So, I thought it was a helpful night. I think in the final analysis, people will decide what kind of America they want.

    HANNITY: Congressman Ryan, you are up next. There have been a lot of controversial statement, I'll show the tape in a little bit, but to save a little bit of time, in recent weeks, Joe Biden has said that the middle class, the last four years has been buried. And today, he went out there and said he's going to raise taxes, yes, we plan to raise taxes over $1 trillion. Your reaction?

    PAUL RYAN, GOP VICE PRESIDENTIAL NOMINEE: He was half right. It's about $2 trillion. But, you know, every now and then, Joe is little candid. He drops the veil and he speaks with candor. And yes, the middle class has been buried over the last four years. He was right when he said that. Yes, they are proposing a massive tax increase. And two years ago, when they said they were going to prevent this tax increase because of a bad economy, the economy is growing slower today than it was then when they said that.

    So, they don't have a record to run on. This is why they're running the kind of campaign they're running. What I am excited, Sean, is last night, the American people got to see the guy I know -- a decisive, optimistic, confident leader. A person with a plan to create jobs and grow the economy. That's what the country saw. So they now know they have a very clear choice. Growth, opportunity or stagnation and dependency. The president is basically saying, four more years of the same. And Mitt gave them a better choice.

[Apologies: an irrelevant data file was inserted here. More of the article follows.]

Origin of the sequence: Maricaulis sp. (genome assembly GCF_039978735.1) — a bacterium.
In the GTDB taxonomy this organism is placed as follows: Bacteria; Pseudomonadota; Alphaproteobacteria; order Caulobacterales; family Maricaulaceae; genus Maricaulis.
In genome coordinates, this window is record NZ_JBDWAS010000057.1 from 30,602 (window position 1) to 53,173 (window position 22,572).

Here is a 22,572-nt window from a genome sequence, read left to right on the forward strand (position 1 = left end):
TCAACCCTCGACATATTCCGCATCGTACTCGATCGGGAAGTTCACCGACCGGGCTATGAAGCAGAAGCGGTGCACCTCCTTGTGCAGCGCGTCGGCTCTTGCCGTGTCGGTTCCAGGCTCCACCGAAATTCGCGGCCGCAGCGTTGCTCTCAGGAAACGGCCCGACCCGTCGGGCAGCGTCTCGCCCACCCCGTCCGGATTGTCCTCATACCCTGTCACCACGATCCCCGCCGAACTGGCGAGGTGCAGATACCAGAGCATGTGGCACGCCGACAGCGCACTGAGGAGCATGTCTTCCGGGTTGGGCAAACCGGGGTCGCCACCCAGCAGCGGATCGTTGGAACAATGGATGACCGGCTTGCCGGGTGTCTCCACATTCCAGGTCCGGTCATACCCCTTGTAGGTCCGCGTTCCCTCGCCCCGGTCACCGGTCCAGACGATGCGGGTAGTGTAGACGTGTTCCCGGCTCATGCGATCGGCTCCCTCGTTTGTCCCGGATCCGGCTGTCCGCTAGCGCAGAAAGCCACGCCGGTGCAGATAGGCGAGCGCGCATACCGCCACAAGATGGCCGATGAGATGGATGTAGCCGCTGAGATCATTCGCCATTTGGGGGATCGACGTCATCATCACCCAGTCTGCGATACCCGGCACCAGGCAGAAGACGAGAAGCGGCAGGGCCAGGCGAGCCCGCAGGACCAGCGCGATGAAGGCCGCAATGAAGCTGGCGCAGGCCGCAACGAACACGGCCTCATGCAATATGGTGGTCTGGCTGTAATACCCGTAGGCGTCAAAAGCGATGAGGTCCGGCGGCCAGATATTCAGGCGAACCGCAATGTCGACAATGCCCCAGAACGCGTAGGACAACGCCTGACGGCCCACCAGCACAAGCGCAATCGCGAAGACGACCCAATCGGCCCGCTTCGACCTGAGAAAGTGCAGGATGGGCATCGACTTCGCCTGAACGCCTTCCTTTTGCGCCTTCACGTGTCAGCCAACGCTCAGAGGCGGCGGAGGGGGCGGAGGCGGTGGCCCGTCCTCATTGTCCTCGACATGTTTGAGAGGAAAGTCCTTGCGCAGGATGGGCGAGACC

HANNITY: Congressman, because I know you have to go and you are going to be introducing Governor Romney at an event soon, I will ask you one last question if I can. Because you have -- you are best known as being a numbers guy. Governor Romney, your running-mate is running for president, last night, pointed out the state of our economy, one in six Americans are in poverty, 25 million un and under-employed, 17 million more Americans on the last four years on food stamps, that's 49 million Americans. Governor, I didn't know the statistics you brought up last night, but apparently 50 percent of college students are having a hard time getting that first job. And we've got $6 trillion in new Obama debt in four years.

    You told me once, Congressman, that we have got maybe two or three years before an economic calamity. Explain what you mean?

    RYAN: Yes. That's what the experts have been coming to the budget committee for years saying which is, if we keep staying on this path, we will have a debt crisis much like what is engulfing Europe. We have to get off this path. Mitt Romney's proposed a plan to get us off this path. President Obama is doubling down on this same direction.

    So, that's the point we're making, Sean. We can't keep spending money we don't have. We will have a debt crisis, much like that in Europe. And they say, we don't have that much time. So, we have a window of opportunity. The next president will decide how this is determined. This man has put a plan out there to prevent that from happening to get the economy growing, we prevent a debt crisis and we save those people who depend on these programs so much that they have been promised for them. That is what we're going to do, and the country last night saw the choice get have to make.

    HANNITY: All right. One last question while the two of you together. Governor Romney, you brought up last night the $716 billion that was taken out of Medicare to help fund ObamaCare. When you were on "60 Minutes," you pointed out that you had a slight disagreement. Do you guys want to debate that while I have the opportunity of the two of you together?

    ROMNEY: Well, probably not. My guess is we'll be debating with the other guys.

    HANNITY: Yes.